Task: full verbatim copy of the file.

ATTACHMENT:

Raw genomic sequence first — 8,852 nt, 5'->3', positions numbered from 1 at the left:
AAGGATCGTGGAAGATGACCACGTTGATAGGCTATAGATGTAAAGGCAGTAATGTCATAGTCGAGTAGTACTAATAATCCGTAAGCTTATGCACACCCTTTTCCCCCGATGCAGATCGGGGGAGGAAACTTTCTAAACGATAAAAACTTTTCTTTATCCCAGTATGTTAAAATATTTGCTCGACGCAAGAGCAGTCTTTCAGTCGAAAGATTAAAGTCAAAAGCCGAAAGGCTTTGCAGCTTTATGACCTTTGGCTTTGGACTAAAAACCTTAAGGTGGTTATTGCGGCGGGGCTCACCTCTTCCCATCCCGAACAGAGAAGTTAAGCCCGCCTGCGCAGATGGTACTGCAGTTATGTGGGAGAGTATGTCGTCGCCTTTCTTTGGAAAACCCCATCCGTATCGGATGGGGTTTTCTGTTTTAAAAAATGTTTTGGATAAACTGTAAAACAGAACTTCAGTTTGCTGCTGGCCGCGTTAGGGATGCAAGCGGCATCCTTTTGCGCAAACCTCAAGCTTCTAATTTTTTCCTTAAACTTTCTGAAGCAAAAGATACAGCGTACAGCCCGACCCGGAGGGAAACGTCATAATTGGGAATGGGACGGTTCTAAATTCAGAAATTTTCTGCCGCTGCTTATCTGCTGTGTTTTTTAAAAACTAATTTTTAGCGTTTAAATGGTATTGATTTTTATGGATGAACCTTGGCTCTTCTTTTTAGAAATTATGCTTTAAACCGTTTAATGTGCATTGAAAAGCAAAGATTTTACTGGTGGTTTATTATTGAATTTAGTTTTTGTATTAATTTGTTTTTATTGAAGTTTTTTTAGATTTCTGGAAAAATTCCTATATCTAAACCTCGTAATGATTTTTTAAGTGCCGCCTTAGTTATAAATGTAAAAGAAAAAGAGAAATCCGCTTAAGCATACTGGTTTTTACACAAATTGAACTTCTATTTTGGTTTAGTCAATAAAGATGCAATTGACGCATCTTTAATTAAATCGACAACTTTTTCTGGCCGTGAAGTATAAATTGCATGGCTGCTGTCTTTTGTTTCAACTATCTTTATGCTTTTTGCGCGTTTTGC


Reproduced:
Raw genomic sequence first — 8,852 nt, 5'->3', positions numbered from 1 at the left:
AAGGATCGTGGAAGATGACCACGTTGATAGGCTATAGATGTAAAGGCAGTAATGTCATAGTCGAGTAGTACTAATAATCCGTAAGCTTATGCACACCCTTTTCCCCCGATGCAGATCGGGGGAGGAAACTTTCTAAACGATAAAAACTTTTCTTTATCCCAGTATGTTAAAATATTTGCTCGACGCAAGAGCAGTCTTTCAGTCGAAAGATTAAAGTCAAAAGCCGAAAGGCTTTGCAGCTTTATGACCTTTGGCTTTGGACTAAAAACCTTAAGGTGGTTATTGCGGCGGGGCTCACCTCTTCCCATCCCGAACAGAGAAGTTAAGCCCGCCTGCGCAGATGGTACTGCAGTTATGTGGGAGAGTATGTCGTCGCCTTTCTTTGGAAAACCCCATCCGTATCGGATGGGGTTTTCTGTTTTAAAAAATGTTTTGGATAAACTGTAAAACAGAACTTCAGTTTGCTGCTGGCCGCGTTAGGGATGCAAGCGGCATCCTTTTGCGCAAACCTCAAGCTTCTAATTTTTTCCTTAAACTTTCTGAAGCAAAAGATACAGCGTACAGCCCGACCCGGAGGGAAACGTCATAATTGGGAATGGGACGGTTCTAAATTCAGAAATTTTCTGCCGCTGCTTATCTGCTGTGTTTTTTAAAAACTAATTTTTAGCGTTTAAATGGTATTGATTTTTATGGATGAACCTTGGCTCTTCTTTTTAGAAATTATGCTTTAAACCGTTTAATGTGCATTGAAAAGCAAAGATTTTACTGGTGGTTTATTATTGAATTTAGTTTTTGTATTAATTTGTTTTTATTGAAGTTTTTTTAGATTTCTGGAAAAATTCCTATATCTAAACCTCGTAATGATTTTTTAAGTGCCGCCTTAGTTATAAATGTAAAAGAAAAAGAGAAATCCGCTTAAGCATACTGGTTTTTACACAAATTGAACTTCTATTTTGGTTTAGTCAATAAAGATGCAATTGACGCATCTTTAATTAAATCGACAACTTTTTCTGGCCGTGAAGTATAAATTGCATGGCTGCTGTCTTTTGTTTCAACTATCTTTATGCTTTTTGCGCGTTTTGC